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March 7, 2013 Posted by | American English, American English as ESL, American English grammar, ESL, grammar | Leave a comment

Feelings!

Grammar resources will offer lists of verbs we should not use with the Progressive. The rules do not provide any rationale, and lists can be long.

If we tell young people always to say I love, we tell them always to say I hate, too.

I am hating you may sound milder.

It can be more to the fact, especially with young people.

Maybe there would not be ‘stative verbs’. There would be stative verb use. The latter can get along with human cognitive variables.

We can stay generally ON our cognitive maps, or delineate a time span IN which we perceive.

I hate you. [ON] It is permanent.

I am hating you. [IN] It is now only.  :)

Stative mapping

March 7, 2013 Posted by | American English, American English as ESL, American English grammar, ESL, grammar | Leave a comment

Where from?

There has been much talk on American English in ancestral terms – researchers would analyze individual speech sounds and derive them with particularity suggestive of the Pygmalion: … and your father was a watchmaker. ;)

Other analysts would say that language and thought are separate phenomena. Well, have to be them the United States that American English comes from. :)

The book offers voluntary extra practice on historic American documents and the civics.

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Students may find typescripts easier to comprehend.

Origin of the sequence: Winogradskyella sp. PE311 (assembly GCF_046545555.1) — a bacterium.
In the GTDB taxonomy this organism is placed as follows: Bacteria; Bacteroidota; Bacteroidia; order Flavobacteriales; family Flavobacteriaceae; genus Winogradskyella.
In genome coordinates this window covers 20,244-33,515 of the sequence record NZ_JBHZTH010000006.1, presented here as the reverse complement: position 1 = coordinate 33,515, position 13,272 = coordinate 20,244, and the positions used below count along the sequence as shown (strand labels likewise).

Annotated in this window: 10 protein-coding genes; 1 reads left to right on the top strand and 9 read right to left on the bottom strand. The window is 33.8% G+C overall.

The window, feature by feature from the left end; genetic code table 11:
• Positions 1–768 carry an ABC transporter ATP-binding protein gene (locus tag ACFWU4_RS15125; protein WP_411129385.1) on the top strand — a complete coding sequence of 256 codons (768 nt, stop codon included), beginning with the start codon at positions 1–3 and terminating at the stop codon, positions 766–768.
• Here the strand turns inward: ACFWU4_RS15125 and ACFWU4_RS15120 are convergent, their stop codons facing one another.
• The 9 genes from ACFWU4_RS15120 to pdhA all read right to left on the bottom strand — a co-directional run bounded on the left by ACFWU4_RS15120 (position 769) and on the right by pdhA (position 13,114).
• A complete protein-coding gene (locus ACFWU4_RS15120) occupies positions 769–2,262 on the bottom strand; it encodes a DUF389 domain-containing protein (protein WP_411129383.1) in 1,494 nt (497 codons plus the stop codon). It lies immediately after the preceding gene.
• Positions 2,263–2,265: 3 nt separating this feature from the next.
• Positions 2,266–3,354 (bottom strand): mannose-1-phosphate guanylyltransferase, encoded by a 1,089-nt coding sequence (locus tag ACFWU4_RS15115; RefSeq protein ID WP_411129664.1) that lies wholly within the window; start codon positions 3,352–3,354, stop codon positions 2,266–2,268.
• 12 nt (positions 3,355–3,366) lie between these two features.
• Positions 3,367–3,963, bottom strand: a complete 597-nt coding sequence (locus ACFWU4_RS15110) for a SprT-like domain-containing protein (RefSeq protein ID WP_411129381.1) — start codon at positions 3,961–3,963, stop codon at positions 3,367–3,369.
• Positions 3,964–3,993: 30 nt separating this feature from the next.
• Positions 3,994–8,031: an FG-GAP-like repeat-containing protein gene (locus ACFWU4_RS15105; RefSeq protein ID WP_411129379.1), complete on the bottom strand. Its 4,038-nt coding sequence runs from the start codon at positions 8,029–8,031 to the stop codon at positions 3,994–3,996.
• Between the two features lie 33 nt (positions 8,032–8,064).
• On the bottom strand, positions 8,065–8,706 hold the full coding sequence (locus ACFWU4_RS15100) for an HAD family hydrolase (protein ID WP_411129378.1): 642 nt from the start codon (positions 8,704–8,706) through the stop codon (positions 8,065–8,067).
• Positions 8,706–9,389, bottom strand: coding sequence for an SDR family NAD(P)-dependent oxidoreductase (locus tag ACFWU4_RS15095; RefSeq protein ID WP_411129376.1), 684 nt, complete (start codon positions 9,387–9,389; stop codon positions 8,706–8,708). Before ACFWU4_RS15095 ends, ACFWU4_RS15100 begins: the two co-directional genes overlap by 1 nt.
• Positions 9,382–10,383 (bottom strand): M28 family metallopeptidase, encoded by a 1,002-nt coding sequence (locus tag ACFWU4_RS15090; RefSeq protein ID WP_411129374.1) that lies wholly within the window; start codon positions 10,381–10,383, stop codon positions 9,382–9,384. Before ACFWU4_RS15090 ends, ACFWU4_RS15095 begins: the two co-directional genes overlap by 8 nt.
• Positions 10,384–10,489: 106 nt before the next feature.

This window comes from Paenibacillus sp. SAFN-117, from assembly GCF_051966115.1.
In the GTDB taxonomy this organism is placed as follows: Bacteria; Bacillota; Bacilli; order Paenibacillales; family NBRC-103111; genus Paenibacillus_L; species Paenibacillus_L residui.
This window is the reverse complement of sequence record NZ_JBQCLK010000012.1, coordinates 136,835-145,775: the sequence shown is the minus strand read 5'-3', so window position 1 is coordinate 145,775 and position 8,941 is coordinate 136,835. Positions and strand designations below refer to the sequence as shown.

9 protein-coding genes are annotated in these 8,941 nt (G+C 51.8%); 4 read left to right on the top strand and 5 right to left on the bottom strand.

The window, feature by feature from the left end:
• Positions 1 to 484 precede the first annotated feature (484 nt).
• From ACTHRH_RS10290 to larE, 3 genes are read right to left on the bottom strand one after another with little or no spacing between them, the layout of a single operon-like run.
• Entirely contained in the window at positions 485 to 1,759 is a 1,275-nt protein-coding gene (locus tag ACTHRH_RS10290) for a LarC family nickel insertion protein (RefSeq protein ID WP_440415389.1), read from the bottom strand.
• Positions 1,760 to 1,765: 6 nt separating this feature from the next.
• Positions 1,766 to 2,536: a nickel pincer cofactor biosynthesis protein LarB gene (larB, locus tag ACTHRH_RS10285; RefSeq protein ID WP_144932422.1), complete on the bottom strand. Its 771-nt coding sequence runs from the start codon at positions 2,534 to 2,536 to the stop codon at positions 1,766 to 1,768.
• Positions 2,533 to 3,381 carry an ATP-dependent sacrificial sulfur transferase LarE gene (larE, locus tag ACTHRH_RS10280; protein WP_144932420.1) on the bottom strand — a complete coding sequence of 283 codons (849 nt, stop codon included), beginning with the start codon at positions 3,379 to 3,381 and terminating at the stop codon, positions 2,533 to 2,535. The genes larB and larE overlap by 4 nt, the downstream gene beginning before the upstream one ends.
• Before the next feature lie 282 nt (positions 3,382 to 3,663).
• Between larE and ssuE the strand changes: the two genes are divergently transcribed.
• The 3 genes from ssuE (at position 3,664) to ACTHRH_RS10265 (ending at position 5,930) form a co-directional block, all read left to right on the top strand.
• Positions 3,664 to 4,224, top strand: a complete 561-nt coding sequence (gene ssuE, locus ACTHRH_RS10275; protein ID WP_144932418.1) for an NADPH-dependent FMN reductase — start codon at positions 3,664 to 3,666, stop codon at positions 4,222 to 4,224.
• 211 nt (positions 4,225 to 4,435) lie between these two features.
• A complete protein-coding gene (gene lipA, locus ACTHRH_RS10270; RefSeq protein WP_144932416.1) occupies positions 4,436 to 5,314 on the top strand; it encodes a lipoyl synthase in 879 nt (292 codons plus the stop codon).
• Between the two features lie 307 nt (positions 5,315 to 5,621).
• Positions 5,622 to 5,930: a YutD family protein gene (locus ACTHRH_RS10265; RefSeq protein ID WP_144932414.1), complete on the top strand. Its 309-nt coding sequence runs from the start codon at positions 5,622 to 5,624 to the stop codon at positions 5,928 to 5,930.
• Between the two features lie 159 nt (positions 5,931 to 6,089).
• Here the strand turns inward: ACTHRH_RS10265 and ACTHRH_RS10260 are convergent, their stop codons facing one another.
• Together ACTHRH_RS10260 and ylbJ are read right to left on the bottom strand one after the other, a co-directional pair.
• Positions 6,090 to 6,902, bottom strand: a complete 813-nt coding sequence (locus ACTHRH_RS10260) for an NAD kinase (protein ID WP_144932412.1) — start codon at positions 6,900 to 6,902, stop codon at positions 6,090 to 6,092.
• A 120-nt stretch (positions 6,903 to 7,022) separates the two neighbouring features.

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March 3, 2013 Posted by | American English, American English as ESL, American English grammar, ESL, grammar | , , , , , , , | Leave a comment

Try something

Girl and boyThe grammar course makes observations on natural language learning. We seek to draw conclusions also from mistakes.

At some stage of language learning, children may show relativity in interpreting language. We could think about an utterance like ‘Jill promised Jim to smile’. If we ask a child to draw a smile on either Jill’s picture or Jim’s picture, the child may draw the smile on Jim’s picture.

At the very same stage of language progression, children may have no problems with language structures such as the Passive. Could the interpretation of the Infinitive be showing imminent tactics for hypothetical time?

The Infinitive may use an auxiliary time plane and keep its main reference. Please see here for our invented word, bimo.

Infinitive

 

We have such auxiliary planes with Modal verbs, too.

Non-specific ModalityThe problem is they cannot always give the target time reference.

Relativity reference

We may compare the Conditional structures. We can say, if you bimo, you will thimo.

Relativity in the Conditional

We can see language form as taking us one step ‘forward’, when we view the Modal will as a present form. For example, She will be reading now.

Modal will

Naturally, Part Two has it step-by-step. We can generalize linguistic relativity and fare with time frames.

Relativity loopThe advantage is in Modal economy. The graph below allows saving on hundreds of pages of verbal illustration.

Modal economy

We can integrate the stative verb use.

IntegrationWe can see Feelings (!)

Further travel has nodi of time. In Latin, a nodus was a node.

You MUST book your seats in the Lisner Auditorium. The American Air Force jazz ensemble may perform live.

We learn to ‘jump’ target time.

You WILL HAVE TO book your seats in the Lisner Auditorium. The American Air Force jazz ensemble may perform live. 

And well, in our story, both Jim and Jill may smile. :)

August 23, 2012 Posted by | American English, American English as ESL, American English grammar, ESL, grammar | Leave a comment

See and discuss

Cognitive mapping is not the same as keeping maps. Our cognitive mapping shows especially when we are in areas we do not know and still find our way — looking to the sun, or remembering the directions we have taken from a place we know. Naturally, people can speak American in Berlin, Paris, as well as Washington: the language faculty is not dependent on geography.